Oh, Reddit. Please never change.
Former CFO of Trump Organization pleads guilty for his role in tax fraud scheme and agrees to testify against company [CNN] Weisselberg pleaded guilty to 15 felonies and admitted he failed to pay taxes on $1.7 million in income, including luxury perks, such as rent and utilities for a Manhattan apartment, leases for a pair of Mercedes-Benz cars and private school tuition for his grandchildren.
He admitted to concealing those benefits from his accountant to under-report his income and knowingly omitting the income from his personal tax returns.
The Story Of How Billionaire Rihanna Once Sued Her Ex-Accountants For $9M After Mismanaging Funds [Yahoo! News] According to court documents, Rihanna learned that her former accountants had mismanaged her funds, including but not limited to her 2009 Last Girl on Earth tour, which was netting losses. The lawsuit suggested that the accountants charged excessive commissions and took nearly 23 percent of revenue while Rihanna only received six percent.
Balancing the Books: GAO Finds New Flaws with Federal Financial Accounting [MeriTalk] In a Management Report released on Aug. 16, GAO said it uncovered four new “internal control deficiencies” in the process that the Department of the Treasury, in coordination with the Office of Management and Budget (OMB), used to prepare the government’s fiscal year 2021 financial statements.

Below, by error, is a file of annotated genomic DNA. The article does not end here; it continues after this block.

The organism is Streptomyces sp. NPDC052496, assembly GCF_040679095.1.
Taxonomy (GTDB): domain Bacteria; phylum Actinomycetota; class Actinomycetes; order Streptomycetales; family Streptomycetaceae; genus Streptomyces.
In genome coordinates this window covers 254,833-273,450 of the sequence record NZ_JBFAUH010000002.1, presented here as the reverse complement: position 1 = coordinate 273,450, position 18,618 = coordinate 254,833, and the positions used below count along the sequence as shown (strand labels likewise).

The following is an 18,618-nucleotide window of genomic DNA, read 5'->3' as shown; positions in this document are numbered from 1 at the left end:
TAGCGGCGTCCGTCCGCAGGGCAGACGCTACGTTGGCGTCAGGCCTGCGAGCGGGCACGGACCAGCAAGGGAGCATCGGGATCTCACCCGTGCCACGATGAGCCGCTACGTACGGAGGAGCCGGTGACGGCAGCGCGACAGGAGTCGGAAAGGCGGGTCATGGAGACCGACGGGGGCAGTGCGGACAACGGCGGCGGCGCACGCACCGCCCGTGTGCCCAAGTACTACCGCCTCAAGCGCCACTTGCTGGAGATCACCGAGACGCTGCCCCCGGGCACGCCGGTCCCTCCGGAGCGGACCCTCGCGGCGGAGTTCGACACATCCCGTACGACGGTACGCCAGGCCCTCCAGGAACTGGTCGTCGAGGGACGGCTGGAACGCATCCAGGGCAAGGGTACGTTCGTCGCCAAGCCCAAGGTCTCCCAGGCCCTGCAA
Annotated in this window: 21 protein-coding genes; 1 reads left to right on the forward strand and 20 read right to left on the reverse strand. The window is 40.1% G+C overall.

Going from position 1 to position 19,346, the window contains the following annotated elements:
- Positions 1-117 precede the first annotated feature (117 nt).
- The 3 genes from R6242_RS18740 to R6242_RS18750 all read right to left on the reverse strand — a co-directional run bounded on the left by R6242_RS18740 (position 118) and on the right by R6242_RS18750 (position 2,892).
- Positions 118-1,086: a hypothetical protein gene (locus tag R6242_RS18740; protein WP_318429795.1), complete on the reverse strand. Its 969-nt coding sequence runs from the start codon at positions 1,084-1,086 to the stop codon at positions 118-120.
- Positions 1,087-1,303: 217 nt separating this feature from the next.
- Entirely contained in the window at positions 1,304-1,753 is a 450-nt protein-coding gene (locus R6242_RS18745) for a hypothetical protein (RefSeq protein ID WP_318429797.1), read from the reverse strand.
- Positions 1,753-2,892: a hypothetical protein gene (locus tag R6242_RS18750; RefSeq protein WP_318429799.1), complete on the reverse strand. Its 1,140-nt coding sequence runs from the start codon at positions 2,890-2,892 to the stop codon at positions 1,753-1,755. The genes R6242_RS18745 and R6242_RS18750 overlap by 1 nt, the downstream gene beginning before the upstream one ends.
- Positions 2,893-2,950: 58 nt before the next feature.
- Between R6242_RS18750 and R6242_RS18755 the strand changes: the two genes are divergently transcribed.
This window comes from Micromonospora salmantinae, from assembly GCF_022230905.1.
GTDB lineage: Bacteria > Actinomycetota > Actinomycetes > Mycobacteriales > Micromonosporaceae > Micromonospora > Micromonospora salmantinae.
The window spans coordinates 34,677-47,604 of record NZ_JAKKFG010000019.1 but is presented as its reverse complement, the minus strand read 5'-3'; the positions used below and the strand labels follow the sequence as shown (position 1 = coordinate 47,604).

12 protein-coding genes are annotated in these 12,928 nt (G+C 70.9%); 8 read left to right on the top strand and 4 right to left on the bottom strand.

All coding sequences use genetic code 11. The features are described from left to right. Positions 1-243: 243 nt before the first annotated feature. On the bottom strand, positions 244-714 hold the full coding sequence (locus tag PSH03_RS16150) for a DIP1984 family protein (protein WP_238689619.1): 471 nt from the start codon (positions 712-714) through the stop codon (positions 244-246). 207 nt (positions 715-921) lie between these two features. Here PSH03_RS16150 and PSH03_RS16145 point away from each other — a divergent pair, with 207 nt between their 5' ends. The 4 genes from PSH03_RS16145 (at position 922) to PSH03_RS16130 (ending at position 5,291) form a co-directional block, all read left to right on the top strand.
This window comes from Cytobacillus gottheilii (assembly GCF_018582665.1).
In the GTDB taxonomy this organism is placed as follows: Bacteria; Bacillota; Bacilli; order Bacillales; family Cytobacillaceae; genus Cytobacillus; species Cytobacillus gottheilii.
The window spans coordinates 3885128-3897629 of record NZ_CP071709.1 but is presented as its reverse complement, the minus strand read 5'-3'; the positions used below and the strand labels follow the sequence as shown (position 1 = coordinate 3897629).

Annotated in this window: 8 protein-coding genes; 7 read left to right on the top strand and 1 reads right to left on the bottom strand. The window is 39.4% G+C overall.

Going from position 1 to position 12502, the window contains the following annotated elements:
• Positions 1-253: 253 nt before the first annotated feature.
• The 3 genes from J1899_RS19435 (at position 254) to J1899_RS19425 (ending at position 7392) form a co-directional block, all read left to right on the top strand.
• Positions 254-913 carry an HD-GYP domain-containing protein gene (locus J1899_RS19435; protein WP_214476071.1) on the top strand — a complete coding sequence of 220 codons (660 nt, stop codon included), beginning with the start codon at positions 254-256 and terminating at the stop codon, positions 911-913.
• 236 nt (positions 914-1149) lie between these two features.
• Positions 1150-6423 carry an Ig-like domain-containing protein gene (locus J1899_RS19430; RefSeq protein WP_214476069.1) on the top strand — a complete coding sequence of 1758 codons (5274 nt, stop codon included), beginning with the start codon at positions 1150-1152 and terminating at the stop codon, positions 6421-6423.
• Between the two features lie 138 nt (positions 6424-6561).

IFAC offers online resource center for accountants [Accounting Today] IFAC’s online collection, Professional Accountants as Business Leaders and Value Partners, explains how accountants can help drive sustainability at their organizations. The materials aim to help accountants understand and navigate challenges and opportunities as finance and business leaders, risk managers and analysts, and in wider commercial roles including in procurement and supply chain management.
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Australian Financial Review has published slides shown to EY staff in a July global webcast led by Carmine Di Sibio and in them we learn more about EY’s plan — code-named Project Everest — to split off consulting and audit. First up, the why. “The transformative forces reshaping professional services are evolving at unprecedented speed and […]
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When accounting goes unaccounted for